Steve Kemp: How Southgate values England's 'team behind the team'

Kemp has been England's Lead Physio since 2016

Kemp has been England's Lead Physio since 2016

ENGLAND Lead Physio Steve Kemp says Gareth Southgate “puts a lot of energy” into making sure that the "team behind the team" feel valued and part of the culture with the Euro 2020 finalists.

Kemp has worked for the Football Association since 2012 and has been men’s Lead Physio since 2016, when he replaced Gary Lewin in the role. His time with the side has taken in four major tournaments, as well as several at youth level.

Prior to working with England, he had six years with Wolves in two separate spells, mainly alongside manager Mick McCarthy.

“Working within the England set-up is always going to be the pinnacle for so many people involved in football and that is the same for me," Kemp told the Shropshire Star.

“There weren’t many clubs or opportunities I would even have considered leaving Wolves for, but I feel really fortunate to now be involved in one of the most successful phases of English international football in history.

“When I think back to Wolves, I remember being there on Mick’s first day when he went around the whole club saying 'hello' and introducing himself to everyone. And I was also there on his very last day, when he went around again to make sure he said goodbye to everyone.

"In my time in football, I am not sure I can think of many managers who would have done that, but another who would is Gareth Southgate, and I think I have been lucky to work for two managers who really value that sort of culture.

"Of course football success is all about the team and what they do on the pitch, but both of those managers also understand there is a team behind the team and put a lot of energy in to make sure everyone feels valued and a part of it.

“I have enjoyed working with all the managers at England but I think the culture that Gareth and (assistant) Steve Holland have developed within the senior squad is as good as any I have known.”

Shortly after Kemp joined the FA, in 2012, chairman Greg Dyke set the target of England winning the 2022 World Cup. In order to try and realise this ambition, big changes were made behind the scenes, led by Technical Director Dan Ashworth, Head of Strategy and Performance Dave Reddin and Head of Coaching Matt Crocker.

“It always helps when you are winning games, but I think there is something more behind it, with so much credit going to the development of St George’s Park and the strategy set up in 2012 to aim to win a tournament within the next 10 years,” Kemp said.

“People like Dan Ashworth and Dave Reddin had a big part to play too, while Gareth was also heavily involved from the beginning when he was working with the development teams.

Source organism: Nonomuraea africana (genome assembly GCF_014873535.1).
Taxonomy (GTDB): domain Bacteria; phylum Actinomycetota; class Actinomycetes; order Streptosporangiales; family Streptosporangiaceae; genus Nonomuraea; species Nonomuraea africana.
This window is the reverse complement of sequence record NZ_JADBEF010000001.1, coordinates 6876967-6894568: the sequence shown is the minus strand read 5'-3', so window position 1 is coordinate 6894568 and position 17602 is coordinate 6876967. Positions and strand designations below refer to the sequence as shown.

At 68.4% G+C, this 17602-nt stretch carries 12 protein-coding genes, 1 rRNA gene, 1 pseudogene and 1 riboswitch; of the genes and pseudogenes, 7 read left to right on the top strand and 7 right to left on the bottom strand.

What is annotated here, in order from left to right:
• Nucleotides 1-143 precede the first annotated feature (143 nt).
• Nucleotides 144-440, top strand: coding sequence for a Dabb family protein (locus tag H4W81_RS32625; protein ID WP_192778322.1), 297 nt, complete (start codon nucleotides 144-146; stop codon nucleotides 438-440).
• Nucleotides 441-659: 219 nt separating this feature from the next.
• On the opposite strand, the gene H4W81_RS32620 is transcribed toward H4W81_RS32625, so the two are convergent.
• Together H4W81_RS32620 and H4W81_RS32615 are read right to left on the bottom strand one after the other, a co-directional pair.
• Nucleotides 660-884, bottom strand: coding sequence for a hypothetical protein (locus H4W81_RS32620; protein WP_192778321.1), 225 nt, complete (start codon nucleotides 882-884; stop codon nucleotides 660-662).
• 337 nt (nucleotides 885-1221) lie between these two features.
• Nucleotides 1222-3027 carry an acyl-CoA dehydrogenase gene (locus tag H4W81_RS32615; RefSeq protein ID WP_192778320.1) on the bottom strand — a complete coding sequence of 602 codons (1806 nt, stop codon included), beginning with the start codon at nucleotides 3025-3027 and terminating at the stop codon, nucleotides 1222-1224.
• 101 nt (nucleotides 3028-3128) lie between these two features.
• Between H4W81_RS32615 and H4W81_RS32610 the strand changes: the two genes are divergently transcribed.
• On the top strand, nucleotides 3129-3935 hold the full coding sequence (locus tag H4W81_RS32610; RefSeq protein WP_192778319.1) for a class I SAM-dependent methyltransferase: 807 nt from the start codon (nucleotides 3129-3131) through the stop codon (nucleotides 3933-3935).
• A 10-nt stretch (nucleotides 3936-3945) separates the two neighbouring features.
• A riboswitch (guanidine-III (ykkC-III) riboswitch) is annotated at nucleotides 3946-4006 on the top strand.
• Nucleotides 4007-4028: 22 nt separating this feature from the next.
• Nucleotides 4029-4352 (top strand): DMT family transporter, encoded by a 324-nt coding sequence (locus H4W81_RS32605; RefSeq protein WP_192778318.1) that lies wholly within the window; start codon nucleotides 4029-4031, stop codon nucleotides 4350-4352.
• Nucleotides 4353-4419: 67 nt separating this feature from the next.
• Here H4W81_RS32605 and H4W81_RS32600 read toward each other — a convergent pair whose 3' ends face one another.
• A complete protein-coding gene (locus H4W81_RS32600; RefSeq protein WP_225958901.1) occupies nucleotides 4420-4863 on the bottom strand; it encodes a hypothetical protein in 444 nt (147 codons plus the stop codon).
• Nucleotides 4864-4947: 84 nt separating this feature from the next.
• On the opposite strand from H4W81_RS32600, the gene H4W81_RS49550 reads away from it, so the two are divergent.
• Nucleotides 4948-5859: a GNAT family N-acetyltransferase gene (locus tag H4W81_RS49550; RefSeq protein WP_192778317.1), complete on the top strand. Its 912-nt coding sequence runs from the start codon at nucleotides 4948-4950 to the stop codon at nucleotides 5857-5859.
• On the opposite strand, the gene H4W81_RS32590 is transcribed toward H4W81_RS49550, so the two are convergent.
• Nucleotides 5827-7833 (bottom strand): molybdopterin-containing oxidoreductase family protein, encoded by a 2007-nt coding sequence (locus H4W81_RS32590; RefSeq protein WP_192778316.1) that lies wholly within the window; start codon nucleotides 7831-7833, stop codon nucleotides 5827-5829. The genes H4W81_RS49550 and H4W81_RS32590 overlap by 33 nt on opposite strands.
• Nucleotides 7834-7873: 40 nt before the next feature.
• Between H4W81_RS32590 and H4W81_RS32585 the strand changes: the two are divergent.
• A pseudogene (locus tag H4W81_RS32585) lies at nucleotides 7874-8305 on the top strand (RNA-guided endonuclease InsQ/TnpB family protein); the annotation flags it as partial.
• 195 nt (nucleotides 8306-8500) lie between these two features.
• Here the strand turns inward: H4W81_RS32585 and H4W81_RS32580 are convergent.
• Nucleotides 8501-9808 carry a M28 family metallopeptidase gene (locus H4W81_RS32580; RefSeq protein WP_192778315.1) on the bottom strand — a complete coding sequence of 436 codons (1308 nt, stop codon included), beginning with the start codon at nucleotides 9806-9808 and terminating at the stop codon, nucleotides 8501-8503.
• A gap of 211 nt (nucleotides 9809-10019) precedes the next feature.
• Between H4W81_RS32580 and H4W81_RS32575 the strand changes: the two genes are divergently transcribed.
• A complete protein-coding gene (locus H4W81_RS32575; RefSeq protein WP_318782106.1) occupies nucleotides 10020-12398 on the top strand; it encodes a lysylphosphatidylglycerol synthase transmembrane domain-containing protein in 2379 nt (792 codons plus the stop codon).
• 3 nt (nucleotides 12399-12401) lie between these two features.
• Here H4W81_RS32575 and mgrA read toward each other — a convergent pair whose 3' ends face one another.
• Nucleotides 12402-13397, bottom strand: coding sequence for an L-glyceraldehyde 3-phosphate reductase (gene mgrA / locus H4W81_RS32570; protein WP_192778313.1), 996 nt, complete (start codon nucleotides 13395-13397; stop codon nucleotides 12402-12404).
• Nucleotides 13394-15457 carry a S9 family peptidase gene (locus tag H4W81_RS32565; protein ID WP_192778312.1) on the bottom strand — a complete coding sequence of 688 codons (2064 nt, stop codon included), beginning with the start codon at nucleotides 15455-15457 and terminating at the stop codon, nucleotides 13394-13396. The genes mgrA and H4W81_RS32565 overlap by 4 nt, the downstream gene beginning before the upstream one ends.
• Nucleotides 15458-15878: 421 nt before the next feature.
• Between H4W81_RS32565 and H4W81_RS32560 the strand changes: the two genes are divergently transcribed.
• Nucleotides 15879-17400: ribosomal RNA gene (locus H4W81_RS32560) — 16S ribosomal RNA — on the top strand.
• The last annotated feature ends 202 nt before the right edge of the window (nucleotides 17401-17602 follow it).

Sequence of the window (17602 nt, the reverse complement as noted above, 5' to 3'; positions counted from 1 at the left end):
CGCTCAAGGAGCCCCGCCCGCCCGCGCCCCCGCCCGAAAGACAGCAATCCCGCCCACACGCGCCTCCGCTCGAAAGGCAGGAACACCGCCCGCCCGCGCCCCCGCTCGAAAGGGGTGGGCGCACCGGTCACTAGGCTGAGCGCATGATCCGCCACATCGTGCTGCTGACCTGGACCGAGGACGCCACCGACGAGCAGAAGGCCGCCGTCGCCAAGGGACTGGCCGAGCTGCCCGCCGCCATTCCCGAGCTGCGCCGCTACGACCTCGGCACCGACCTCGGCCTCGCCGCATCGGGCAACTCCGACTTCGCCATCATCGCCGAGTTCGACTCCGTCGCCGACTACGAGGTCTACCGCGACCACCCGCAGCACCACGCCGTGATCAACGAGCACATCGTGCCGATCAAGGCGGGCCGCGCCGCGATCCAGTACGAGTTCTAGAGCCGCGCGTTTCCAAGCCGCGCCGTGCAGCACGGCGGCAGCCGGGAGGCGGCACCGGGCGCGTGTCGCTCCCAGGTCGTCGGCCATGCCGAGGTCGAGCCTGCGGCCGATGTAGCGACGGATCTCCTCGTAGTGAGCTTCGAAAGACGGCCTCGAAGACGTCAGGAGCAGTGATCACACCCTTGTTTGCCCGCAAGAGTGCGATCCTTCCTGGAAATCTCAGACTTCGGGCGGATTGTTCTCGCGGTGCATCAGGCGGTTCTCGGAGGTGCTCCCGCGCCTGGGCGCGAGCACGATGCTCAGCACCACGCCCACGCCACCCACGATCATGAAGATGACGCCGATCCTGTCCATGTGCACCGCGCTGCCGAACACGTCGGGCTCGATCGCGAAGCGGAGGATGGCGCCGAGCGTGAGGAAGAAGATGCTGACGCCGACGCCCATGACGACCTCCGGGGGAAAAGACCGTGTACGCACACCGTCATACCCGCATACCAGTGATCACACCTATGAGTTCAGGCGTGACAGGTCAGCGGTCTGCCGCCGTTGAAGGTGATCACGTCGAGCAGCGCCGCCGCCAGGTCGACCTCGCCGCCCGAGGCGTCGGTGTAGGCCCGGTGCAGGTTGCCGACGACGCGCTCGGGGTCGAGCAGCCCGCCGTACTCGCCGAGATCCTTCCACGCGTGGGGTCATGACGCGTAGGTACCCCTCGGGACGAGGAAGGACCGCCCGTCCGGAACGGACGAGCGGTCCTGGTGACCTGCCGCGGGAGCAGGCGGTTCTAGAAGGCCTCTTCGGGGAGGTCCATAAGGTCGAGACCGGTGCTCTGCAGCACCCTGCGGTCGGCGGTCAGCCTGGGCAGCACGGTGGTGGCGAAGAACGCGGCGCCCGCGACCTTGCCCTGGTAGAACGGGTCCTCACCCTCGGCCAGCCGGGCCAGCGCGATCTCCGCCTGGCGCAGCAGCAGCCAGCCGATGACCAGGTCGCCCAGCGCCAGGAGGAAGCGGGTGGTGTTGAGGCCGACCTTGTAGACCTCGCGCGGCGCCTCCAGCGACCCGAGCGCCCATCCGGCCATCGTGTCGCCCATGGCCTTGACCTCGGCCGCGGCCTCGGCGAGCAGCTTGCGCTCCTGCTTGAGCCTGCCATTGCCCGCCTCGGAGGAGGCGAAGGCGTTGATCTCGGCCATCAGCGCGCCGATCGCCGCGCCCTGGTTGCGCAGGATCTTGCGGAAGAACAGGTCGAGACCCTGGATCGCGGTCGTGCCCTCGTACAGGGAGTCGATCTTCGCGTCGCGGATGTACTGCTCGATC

“There are England players now who have had success at U17 and U20 World Cups so they know what winning a tournament feels like and they have that experience and understand the England way.

“That is in no way dismissive to any managers, staff or players involved with England previously, but I think that huge investment and project that was put in place eight or nine years ago is really starting to come to fruition now.”

England’s medical and performance staff has been significantly bolstered during Kemp’s time with the national side. England travel to games with two physiotherapists (Kemp and Simon Spencer), three soft tissue therapists (including Ben Mortlock and Joel Harris), an osteopath (Dr Carl Todd) and two strength and conditioning coaches (Ben Rosenblatt and Ben Young).

Kemp said "we all work together" and added that the squad were taking inspiration from the experience of France, who lost in the final of Euro 2016 before going on to win the 2018 World Cup.

“With the World Cup in Russia (in 2018), it was really disappointing to lose in the semi-finals, but maybe we over-achieved a little bit in the tournament,” he said.

“There was a little bit more expectation around the Euros, and more challenges with the Covid situation and players not seeing their families. I think when we look back and reflect there is a sense of being proud in what we achieved even with losing the final but knowing that we are still on the journey.

“It’s about maybe looking at how a country like France responded to losing a final and going on to win the next tournament and we have to keep knocking on the door.

“If you are constantly getting to semi-finals and finals then you are know that you are getting somewhere close and there is plenty to be optimistic about.”

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